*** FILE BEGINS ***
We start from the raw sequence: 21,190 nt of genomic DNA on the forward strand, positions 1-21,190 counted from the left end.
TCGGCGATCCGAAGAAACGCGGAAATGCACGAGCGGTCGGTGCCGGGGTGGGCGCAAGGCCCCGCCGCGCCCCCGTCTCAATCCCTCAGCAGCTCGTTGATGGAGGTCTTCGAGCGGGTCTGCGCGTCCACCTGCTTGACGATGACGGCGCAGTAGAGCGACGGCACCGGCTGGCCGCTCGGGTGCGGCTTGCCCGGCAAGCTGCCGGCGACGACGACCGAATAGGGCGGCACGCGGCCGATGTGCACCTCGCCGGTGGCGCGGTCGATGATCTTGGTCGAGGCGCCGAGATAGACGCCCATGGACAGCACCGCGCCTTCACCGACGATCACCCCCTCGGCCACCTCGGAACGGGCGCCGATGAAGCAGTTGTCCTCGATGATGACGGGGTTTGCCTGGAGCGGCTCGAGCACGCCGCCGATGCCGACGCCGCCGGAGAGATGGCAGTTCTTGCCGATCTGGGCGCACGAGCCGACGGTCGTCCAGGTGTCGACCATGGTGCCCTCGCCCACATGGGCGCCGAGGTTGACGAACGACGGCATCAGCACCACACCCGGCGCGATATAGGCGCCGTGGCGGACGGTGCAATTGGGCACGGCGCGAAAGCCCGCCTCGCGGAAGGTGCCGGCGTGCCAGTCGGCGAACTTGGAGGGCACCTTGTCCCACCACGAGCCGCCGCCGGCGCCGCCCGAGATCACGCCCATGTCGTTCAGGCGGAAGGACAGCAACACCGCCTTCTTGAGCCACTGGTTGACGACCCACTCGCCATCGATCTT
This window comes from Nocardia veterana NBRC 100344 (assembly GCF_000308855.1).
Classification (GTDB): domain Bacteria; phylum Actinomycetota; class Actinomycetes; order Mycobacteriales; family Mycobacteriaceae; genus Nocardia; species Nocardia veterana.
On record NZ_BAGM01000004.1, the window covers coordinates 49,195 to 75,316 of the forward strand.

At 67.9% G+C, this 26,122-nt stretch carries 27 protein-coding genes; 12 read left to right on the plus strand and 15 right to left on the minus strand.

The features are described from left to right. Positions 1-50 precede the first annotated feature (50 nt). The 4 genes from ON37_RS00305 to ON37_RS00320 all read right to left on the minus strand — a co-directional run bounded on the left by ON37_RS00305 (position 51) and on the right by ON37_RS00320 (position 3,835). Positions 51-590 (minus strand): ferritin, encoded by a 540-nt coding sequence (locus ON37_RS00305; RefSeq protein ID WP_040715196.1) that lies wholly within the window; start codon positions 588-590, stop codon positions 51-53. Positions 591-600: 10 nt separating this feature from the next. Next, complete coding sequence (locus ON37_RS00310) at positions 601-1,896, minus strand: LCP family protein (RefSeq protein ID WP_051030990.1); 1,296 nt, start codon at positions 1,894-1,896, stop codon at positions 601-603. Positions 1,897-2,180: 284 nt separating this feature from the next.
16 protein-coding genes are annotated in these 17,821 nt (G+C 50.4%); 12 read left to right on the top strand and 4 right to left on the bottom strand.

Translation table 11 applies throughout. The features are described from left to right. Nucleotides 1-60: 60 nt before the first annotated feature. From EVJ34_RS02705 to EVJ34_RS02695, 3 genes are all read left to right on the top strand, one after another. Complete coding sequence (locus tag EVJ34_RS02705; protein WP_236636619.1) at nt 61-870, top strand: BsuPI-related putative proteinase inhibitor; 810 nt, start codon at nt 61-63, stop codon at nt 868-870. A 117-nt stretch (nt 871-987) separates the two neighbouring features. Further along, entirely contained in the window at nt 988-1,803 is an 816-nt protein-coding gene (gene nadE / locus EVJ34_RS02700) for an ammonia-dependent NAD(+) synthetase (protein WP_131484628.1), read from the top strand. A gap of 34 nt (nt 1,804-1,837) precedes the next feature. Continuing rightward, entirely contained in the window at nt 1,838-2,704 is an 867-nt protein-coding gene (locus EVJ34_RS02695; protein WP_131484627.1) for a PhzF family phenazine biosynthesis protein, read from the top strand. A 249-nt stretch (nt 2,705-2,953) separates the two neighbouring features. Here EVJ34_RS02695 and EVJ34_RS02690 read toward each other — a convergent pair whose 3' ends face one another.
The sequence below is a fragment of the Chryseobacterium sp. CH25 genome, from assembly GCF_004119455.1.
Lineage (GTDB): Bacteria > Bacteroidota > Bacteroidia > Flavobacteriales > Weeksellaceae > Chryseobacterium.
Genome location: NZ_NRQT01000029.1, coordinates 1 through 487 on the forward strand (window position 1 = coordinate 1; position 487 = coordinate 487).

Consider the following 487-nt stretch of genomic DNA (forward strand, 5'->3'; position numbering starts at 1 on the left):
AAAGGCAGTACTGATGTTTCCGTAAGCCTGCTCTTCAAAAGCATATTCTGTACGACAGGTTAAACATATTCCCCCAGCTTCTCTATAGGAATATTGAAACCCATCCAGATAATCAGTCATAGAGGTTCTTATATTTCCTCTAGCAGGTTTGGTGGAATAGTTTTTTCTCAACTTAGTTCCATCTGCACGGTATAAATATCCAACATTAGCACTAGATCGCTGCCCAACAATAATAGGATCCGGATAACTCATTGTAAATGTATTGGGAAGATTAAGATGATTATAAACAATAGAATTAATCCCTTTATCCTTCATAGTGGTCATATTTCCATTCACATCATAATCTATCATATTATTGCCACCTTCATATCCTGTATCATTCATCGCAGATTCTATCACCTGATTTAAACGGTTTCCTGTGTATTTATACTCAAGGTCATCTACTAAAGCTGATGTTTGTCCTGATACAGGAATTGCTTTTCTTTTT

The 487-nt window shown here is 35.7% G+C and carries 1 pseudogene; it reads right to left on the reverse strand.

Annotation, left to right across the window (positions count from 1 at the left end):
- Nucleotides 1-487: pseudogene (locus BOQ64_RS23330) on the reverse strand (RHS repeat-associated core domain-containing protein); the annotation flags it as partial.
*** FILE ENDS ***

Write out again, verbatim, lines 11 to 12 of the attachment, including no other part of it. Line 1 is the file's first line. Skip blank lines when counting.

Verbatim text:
Lineage (GTDB): Bacteria > Bacteroidota > Bacteroidia > Flavobacteriales > Weeksellaceae > Chryseobacterium.
Genome location: NZ_NRQT01000029.1, coordinates 1 through 487 on the forward strand (window position 1 = coordinate 1; position 487 = coordinate 487).